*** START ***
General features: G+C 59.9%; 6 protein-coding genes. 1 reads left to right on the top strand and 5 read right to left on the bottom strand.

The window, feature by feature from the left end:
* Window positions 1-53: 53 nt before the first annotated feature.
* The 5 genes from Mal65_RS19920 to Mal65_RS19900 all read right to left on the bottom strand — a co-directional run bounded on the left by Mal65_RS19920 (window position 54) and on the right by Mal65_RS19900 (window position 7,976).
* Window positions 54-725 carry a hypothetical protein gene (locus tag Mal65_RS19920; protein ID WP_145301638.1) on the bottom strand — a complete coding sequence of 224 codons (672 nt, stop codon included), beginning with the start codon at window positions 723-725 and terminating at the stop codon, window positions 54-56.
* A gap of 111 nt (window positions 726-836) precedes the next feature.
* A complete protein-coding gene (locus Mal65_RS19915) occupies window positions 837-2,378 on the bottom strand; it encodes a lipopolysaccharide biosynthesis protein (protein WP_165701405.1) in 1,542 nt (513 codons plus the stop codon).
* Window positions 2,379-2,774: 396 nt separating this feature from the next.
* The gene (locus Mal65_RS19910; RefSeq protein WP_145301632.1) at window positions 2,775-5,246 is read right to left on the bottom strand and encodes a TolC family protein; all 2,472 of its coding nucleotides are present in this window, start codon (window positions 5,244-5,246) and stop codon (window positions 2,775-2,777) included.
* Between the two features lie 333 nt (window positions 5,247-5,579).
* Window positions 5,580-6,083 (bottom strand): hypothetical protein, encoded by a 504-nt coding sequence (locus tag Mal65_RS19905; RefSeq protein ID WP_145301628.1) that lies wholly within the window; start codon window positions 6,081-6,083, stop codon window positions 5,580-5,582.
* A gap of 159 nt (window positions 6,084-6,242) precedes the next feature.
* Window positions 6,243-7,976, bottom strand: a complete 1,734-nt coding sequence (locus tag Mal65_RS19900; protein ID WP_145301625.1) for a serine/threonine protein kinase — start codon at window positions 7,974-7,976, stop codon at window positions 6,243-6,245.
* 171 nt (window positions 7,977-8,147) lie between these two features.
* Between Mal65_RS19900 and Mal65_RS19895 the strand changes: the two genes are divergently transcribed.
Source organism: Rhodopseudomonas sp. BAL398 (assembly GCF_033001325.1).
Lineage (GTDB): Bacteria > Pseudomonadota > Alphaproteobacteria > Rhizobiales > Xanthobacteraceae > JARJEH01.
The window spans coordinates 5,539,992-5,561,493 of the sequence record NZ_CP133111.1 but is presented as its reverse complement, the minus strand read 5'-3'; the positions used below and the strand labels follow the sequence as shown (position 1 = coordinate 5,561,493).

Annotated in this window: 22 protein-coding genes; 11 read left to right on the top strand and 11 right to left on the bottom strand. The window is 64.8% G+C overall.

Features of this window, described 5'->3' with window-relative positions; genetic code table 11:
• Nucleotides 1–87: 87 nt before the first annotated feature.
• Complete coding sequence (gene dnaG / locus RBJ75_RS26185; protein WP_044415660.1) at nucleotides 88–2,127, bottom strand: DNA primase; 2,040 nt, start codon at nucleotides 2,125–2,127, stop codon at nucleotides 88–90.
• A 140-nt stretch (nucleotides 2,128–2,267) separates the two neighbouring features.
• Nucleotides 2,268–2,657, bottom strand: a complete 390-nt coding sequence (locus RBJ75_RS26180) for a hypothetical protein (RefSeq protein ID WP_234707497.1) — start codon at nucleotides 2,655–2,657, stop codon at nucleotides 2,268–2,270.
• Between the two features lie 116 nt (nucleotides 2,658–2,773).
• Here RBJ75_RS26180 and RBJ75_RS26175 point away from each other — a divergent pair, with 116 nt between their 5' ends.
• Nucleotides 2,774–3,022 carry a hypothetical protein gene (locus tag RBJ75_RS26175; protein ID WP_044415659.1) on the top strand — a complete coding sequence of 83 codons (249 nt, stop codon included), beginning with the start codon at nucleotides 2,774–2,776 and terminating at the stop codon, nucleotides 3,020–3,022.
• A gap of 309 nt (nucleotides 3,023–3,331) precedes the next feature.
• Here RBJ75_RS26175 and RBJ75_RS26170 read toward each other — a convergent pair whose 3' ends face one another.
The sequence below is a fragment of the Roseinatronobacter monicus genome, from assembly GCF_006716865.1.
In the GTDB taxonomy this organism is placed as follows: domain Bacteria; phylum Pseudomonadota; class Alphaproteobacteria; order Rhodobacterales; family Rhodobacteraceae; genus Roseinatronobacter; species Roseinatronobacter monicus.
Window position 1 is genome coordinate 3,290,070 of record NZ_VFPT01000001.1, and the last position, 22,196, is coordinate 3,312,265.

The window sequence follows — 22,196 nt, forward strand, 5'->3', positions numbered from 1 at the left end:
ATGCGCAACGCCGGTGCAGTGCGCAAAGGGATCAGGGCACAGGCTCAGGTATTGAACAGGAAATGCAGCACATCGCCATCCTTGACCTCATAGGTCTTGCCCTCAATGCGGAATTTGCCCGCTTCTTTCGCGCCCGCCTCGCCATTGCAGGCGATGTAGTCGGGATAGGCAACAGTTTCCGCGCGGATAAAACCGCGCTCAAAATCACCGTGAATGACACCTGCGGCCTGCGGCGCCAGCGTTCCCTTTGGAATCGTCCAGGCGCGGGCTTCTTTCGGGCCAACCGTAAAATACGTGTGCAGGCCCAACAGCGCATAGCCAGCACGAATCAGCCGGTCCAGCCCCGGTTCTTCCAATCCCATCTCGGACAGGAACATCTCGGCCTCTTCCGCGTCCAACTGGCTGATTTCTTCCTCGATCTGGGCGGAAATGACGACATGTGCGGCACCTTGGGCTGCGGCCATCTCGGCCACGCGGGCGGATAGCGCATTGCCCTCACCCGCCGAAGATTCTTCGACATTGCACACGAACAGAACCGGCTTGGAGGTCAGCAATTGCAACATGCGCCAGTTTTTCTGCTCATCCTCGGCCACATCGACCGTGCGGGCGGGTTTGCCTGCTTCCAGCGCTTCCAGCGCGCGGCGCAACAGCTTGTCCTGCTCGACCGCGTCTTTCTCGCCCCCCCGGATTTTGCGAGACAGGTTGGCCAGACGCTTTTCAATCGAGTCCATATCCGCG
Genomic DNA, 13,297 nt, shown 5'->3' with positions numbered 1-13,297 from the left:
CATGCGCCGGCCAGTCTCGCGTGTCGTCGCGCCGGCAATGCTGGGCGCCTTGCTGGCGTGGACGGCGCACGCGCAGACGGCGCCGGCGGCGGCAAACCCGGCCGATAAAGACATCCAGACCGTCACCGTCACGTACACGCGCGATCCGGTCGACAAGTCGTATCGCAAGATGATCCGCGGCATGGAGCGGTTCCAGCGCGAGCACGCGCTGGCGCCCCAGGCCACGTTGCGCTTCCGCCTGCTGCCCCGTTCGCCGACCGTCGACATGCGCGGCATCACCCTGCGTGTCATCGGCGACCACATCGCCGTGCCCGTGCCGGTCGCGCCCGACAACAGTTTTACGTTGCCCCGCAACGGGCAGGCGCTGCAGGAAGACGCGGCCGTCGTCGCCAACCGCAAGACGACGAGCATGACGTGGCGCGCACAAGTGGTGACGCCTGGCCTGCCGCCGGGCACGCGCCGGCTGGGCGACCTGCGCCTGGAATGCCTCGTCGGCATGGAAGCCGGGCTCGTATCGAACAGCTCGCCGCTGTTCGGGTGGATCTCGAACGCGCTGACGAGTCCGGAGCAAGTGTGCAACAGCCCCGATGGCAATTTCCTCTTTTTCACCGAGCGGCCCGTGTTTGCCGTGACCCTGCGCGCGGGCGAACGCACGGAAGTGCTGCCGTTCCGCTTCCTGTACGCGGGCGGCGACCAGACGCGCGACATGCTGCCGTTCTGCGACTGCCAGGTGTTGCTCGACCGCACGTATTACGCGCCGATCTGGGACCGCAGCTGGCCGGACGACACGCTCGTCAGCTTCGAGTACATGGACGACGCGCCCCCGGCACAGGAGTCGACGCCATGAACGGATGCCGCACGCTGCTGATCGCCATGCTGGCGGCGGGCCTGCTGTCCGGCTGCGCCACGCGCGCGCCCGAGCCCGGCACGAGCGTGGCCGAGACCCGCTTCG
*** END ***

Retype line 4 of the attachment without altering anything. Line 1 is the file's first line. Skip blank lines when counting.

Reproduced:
* The 5 genes from Mal65_RS19920 to Mal65_RS19900 all read right to left on the bottom strand — a co-directional run bounded on the left by Mal65_RS19920 (window position 54) and on the right by Mal65_RS19900 (window position 7,976).